Samaras vows to turn around Greek economy
ATHENS GREECE’s likely next leader after May 6 elections, conservative Antonis Samaras, is a hawkish exforeign minister who plans to reboot the economy with tax cuts and amend an EUIMF recovery plan.
Samaras, who turns 61 later in May, has often criticised the austerity reforms mandated by the European Union and International Monetary Fund as too focused on cuts, and not enough on growth.
Having brought down a government two decades ago over a diplomatic spat with neighbouring Macedonia, he has not shied in recent months from antagonising Brussels to get his views heard.
“We haven’t stopped telling our creditors that to achieve (fiscal) targets we must change some things in the programme... to bring recovery sooner,” he told supporters of the New Democracy party last month.
The conservatives want to cut top income tax thresholds, sales tax and fuel tax and reduce employers’ social contributions to help businesses survive a fiveyear recession that has left over a million jobless.
A US-educated economist, Samaras also intends to take a stronger stance on illegal immigration by toughening residency and naturalisation requirements that had been relaxed by the previous socialist administration.
“Illegal migration has turned into an unarmed invasion,” he said in a speech on security priorities on Thursday. “This has to stop.” Samaras is a seasoned survivor who returned to lead New Democracy after a bitter parting in 1993, when most analysts thought his political career was over.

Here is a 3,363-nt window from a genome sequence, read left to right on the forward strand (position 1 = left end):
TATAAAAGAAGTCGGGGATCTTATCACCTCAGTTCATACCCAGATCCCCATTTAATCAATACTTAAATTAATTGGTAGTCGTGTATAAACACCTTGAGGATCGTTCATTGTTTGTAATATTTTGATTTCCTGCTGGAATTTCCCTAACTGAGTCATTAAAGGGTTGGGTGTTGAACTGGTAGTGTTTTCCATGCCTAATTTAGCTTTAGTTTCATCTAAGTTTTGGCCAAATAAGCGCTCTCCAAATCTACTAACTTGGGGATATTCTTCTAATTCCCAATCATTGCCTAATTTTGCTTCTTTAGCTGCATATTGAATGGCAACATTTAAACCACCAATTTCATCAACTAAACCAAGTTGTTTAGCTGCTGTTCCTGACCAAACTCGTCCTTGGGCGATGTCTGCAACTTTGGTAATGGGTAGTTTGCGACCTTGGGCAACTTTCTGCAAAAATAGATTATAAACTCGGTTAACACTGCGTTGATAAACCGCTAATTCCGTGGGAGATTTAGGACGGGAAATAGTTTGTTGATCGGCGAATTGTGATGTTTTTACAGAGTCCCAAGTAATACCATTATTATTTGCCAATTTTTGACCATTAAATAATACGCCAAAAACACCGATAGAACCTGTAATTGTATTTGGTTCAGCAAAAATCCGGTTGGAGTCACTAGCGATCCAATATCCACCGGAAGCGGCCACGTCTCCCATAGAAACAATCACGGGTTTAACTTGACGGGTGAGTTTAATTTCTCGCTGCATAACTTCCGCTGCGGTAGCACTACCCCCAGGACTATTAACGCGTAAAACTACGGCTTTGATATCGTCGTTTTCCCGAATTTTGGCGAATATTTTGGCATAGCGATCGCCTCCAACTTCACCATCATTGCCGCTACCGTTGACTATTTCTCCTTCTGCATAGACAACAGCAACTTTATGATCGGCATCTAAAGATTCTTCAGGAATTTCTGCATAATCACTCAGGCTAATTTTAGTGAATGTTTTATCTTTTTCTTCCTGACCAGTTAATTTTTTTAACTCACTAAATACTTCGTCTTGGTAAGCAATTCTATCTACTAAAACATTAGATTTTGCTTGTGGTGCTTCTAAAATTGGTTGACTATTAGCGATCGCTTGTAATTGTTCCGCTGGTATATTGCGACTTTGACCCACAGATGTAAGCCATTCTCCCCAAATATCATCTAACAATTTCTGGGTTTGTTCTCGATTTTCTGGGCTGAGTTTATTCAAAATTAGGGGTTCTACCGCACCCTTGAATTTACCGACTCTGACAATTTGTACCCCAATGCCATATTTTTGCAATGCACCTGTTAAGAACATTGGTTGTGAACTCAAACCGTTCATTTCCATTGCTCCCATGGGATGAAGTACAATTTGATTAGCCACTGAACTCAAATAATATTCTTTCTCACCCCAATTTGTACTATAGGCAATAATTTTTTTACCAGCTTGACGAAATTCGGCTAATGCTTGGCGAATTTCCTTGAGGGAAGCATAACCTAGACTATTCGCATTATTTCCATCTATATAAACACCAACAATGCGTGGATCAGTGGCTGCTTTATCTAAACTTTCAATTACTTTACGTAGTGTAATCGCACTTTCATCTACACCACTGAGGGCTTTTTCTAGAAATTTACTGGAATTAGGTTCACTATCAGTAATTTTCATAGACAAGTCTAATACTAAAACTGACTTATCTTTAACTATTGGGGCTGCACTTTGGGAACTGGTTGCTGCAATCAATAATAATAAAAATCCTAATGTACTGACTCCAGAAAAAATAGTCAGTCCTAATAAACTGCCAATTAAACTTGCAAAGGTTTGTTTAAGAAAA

Similarly, his party has leap-frogged over its socialist sworn rivals with a lead of between four and nine percent according to latest polls, less than three years after a humiliating defeat in the 2009 legislative elections.
But whether the conservatives will win enough votes for a comfortable government majority is unclear, political analysts have warned.
The party lost support after joining a coalition government with the socialist Pasok party in November to finalise a new eurozone bailout and a bond rollover with private creditors to ease Greece’s crushing debt repayments.
Legislative elections were originally to be held in 2013.
New Democracy and Pasok have alternated in power since the restoration of Greek democracy in 1974 after a seven-year army dictatorship.
The conservatives are credited with ushering Greece into the European Economic Community, precursor of the European Union.
But for the past two years, the party has found itself in the unfamiliar position of jousting with the EU and IMF over their insistence on a tough austerity recipe to overhaul the Greek economy, trim soaring deficits and reduce a debt of more than 350 billion euros ($461 billion).
The previous socialist government had accused the conservatives of fiscal profligacy between 2004 and 2009, and of falsifying statistics on the economy.